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About the holy month of Ramadan


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Guest column by Maimoona Harrington

Ramadan 2017 began on May 27th and ends on June 25th. Muslims all over the world prepare in their own ways to welcome the holy month of Ramadan: the ninth month of the Islamic calendar, and the third pillar of Islam.

Depending on the “sight of moon”, Ramadan can be 29 or 30 days long. It is also known and written as Ramazan and Ramadhan. In this month Muslims observe fasting, which is called ‘Sawm’ in Arabic.

Ramadan is important to Muslims not only because of spiritual cleansing through fasting, but because the Muslim’s Holy Scripture called “Quran” was also revealed in this month.

Besides five obligatory daily prayers, Ramadan has optional prayers that are offered after the last prayer of the day and is called “Tarahweeha.”

Ramadan rituals are divided into three sections. The first ten days of Ramadan are called “days of mercy”, the second ten days are called “days of forgiveness” and the last ten days are called “days of seeking refuge.”

According to Muslim faith, a gate in heaven is called ‘Al-Rayyan. It is only for those who observe fasting in the month of Ramadan. They will enter through this gate on the judgment day.

Fasting rituals include the keeping and breaking of the fast. Fasting starts at dawn and this time is called “Sahoor’ (time to eat) and ends at sunset called “Iftar” (time to break fast). The Sunnah says that the Prophet’s way of life is to break one’s fast by eating dates.

Fasting is obligatory, however there are some relaxations and exemptions. Those who are old, sick, travelers, nursing women, children and people with medical conditions are exempted from fasting. However, these exempted people, such as travelers and nursing women, have to make up their fasts later on.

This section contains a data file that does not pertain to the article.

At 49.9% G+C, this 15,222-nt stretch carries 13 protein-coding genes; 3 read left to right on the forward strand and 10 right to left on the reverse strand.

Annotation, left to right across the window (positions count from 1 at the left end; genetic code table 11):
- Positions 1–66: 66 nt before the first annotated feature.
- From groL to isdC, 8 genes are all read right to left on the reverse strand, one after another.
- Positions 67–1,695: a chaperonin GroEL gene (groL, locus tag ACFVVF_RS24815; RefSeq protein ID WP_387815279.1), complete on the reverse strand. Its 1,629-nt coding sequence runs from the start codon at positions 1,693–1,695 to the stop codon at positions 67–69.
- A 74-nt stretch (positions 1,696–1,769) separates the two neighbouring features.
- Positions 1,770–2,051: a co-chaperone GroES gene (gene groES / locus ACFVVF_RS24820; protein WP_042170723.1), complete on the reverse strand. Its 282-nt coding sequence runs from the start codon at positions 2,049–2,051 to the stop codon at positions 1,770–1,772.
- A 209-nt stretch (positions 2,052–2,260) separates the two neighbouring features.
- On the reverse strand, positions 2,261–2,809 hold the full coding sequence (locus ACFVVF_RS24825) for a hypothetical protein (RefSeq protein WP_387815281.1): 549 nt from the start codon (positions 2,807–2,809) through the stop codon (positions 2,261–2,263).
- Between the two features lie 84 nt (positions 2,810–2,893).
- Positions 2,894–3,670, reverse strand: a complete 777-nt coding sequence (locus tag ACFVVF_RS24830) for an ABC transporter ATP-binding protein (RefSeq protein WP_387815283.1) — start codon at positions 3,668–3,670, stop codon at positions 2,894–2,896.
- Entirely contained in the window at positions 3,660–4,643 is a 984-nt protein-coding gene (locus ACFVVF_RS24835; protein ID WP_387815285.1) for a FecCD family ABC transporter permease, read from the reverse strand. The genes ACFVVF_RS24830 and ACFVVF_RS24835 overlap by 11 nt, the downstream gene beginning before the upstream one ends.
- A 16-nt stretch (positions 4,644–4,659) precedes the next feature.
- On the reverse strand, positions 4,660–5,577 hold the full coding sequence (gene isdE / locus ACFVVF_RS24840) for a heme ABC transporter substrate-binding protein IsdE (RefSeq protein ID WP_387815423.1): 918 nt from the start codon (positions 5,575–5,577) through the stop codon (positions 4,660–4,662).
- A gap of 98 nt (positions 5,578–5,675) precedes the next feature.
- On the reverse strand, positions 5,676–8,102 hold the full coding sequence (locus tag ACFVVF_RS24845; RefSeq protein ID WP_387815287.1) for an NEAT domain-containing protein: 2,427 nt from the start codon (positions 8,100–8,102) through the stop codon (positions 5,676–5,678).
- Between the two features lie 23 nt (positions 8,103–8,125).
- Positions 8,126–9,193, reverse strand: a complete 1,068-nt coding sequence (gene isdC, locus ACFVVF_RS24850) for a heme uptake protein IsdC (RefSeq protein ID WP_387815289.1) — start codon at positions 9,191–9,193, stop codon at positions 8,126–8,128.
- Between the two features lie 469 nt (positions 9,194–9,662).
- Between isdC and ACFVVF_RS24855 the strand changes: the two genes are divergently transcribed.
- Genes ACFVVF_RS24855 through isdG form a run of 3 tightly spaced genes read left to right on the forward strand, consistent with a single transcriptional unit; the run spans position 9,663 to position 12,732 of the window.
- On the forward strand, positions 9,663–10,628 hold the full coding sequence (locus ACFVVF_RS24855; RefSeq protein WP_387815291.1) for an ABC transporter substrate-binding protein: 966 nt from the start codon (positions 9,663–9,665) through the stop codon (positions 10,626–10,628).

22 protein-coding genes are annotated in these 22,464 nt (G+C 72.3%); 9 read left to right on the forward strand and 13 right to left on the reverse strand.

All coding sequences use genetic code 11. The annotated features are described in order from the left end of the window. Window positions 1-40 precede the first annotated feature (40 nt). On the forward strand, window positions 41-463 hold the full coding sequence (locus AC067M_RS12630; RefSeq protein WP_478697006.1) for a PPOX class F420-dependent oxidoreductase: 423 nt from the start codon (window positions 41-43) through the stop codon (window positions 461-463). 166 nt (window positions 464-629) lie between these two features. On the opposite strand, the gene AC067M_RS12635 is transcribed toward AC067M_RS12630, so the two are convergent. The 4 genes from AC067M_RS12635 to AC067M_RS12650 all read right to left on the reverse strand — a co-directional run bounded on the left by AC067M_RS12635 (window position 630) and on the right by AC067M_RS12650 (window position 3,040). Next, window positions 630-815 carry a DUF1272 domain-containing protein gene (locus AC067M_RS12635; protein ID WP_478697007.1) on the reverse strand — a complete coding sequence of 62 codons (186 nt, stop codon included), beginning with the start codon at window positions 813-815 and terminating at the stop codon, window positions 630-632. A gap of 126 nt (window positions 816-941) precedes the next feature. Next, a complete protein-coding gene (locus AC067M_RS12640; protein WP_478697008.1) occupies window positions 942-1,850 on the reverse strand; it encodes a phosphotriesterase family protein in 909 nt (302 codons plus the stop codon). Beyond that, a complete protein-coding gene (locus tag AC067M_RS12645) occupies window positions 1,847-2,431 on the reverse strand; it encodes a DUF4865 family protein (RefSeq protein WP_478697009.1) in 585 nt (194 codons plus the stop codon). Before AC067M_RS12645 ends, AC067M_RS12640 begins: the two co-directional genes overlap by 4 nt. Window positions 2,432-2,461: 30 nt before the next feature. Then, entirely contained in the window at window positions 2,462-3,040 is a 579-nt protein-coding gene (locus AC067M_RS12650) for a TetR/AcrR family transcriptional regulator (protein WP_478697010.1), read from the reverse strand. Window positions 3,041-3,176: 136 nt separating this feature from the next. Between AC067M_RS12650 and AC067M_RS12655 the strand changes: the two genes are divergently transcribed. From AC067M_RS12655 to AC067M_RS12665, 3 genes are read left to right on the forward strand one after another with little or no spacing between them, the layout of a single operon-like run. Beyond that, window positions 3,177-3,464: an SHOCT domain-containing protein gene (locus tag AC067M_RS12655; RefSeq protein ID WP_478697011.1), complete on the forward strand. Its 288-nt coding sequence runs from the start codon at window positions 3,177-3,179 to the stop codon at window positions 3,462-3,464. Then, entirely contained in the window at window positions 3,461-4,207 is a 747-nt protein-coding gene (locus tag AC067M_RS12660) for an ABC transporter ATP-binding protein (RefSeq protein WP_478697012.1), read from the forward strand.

Preparing food is a main part of the welcoming of Ramadan. This month special treats are brought to the table throughout the Muslim world as a reward for one’s sacrifice after a long day of no eating and drinking for the sake of Allah (Arabic for God).

Besides fasting and praying, Muslims also focus more on doing good deeds like charity, helping the needy, avoiding fights, avoiding use of foul language, forgiving others, being polite, and seeking refuge, forgiveness, and mercy from Allah.

The ultimate lesson of fasting is that it makes you more appreciative of your blessings bestowed to you by Allah. You not only abstain from food but also refrain from bad deeds. You learn how to control your physical and sexual desires. And one does this, not for anyone but for the sake of his Almighty Creator, Allah!

The festival of Eid-ul-Fitr marks the end of Ramadan. On this day, children get dressed and get gifts or money called “Eidi.” Once again the Muslim households are decorated and full with the best of cultural and traditional food and families.

Maimoona Harrington
Maimoona Harrington
Maimoona Harrington was born and raised in Pakistan. She has a Bachelor’s degree in Middle Eastern Studies. As a practicing Muslim with extensive world travel and living in the West, she has devoted herself to spread awareness of Islam as a goodwill gesture. In an effort to do this, she started writing from her own personal experiences with religion, beliefs and life in a different culture. She also has special interest in all the religions and how and why they are all important to its followers. Her primary focus is on the co-existence and harmony between all human beings. Her message is to spread peace not division. She strongly believes that if you want to be closer to your creator then love His creation unconditionally and expect nothing in return for He loves us unconditionally and forgives us no matter how sinful we are!

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